Category Archives: Fire

Licks

Observing the burning off the hugely overgrown lot next door was a bit like viewing burning tea leaves. I saw a woman in a turban riding a giant frog among a hundred other images over the three nights it took to complete the burn. What do you see? Yes, it did get scary.  And very very smoky.  I especially like the shot of the LED lights on the plants next to my pool with the glow from the burn behind them.

 

https://dailypost.wordpress.com/prompts/burn/

Fire on the Mountain

Fire on the Mountain

The smell of burning leaves us only when we sleep,
the hills above us aflame for weeks as the wind
catches the upraised hands of a dozen fires
and hurries them here and there.

It is like this every year
at the end of summer,
with the dry grass ignited by
light reflected by a piece of glass
or careless farmers burning off their fields.

The lushness of the rainy season
long since turned to fodder by the sun,
the fires burn for weeks along the ridges
and the hollows of the Sierra Madre—
raising her skirts from where we humans
puddle at her ankles.

Imprisoned in their separate worlds,
the village dogs bark
as though if freed
they’d catch the flames
or give chase at least.

The distracting smell of roasting meat
hints at some neighborhood barbecue,
but only afterwards do we find
the cow caught by her horns in the fence
and roasted live.

Still, that smell of roasting meat
pushes fingers through the smoke of coyote brush
and piñon pines and sage,
driving the dogs to frenzy.

The new young gardener’s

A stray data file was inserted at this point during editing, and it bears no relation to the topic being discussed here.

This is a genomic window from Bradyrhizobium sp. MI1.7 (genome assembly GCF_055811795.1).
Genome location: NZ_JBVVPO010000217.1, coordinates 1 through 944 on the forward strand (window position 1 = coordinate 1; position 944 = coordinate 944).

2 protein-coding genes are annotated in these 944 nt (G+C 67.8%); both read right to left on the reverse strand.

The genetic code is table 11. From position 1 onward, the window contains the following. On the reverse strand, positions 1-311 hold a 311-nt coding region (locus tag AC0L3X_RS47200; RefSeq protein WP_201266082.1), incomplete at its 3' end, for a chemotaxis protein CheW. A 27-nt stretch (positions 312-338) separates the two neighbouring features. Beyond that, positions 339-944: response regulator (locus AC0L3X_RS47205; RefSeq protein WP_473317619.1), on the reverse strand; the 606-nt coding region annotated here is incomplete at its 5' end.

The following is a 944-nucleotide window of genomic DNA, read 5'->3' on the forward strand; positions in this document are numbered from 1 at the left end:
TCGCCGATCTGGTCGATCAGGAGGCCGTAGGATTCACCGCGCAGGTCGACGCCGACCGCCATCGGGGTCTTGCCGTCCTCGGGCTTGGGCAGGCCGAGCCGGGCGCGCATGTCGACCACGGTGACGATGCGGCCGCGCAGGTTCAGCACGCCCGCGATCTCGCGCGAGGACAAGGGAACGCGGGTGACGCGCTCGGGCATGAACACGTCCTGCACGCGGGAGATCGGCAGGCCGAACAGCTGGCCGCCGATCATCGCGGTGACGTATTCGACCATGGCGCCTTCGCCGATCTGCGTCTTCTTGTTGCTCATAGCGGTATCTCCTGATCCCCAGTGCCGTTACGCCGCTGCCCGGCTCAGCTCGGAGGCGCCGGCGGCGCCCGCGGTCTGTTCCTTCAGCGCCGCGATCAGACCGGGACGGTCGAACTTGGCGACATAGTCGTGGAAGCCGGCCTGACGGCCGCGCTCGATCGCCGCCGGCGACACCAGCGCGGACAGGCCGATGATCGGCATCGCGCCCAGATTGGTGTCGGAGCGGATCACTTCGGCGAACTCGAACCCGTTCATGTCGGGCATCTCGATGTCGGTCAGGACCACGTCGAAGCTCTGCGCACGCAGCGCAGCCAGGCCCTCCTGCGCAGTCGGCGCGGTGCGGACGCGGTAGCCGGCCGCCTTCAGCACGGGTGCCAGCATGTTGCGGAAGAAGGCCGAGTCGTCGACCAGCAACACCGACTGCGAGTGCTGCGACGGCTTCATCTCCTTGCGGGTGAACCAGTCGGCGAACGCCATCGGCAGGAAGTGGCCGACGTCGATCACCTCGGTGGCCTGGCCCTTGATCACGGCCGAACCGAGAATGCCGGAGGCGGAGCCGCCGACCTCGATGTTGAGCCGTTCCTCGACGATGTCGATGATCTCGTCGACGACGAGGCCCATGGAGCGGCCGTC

ancient heap of rusting Honda
chugs up the hill like the rhythm section
of this neighborhood banda group
with its smoke machine gone crazy
and its light show far above.

The eerie woodwinds
of canine voices far below
circle like children
waiting for their birthday cake,
ringing ‘round the rosy,
ringing ‘round the rosy
as ashes, ashes,
it all falls down.

I discovered a new prompting site. The prompt for this poem was to write down the following, then to use all six in a poem that begins with “The smell of burning leaves….” (I had a different take on that first line.)

Something you buy in a bakery. (Birthday cake)
A smell in a diner. (Roast beef)
A make of automobile. (Honda)
Something people do to relieve stress. (Sleep)
An unusual musical instrument. (Quena flute. I felt the actual name of the instrument distracted from the poem, so I used the more generic “woodwind.”)
A child’s game. (Ring around the Rosy)

Here is the link for that site if you want to follow the prompt or see other poems written to this prompt.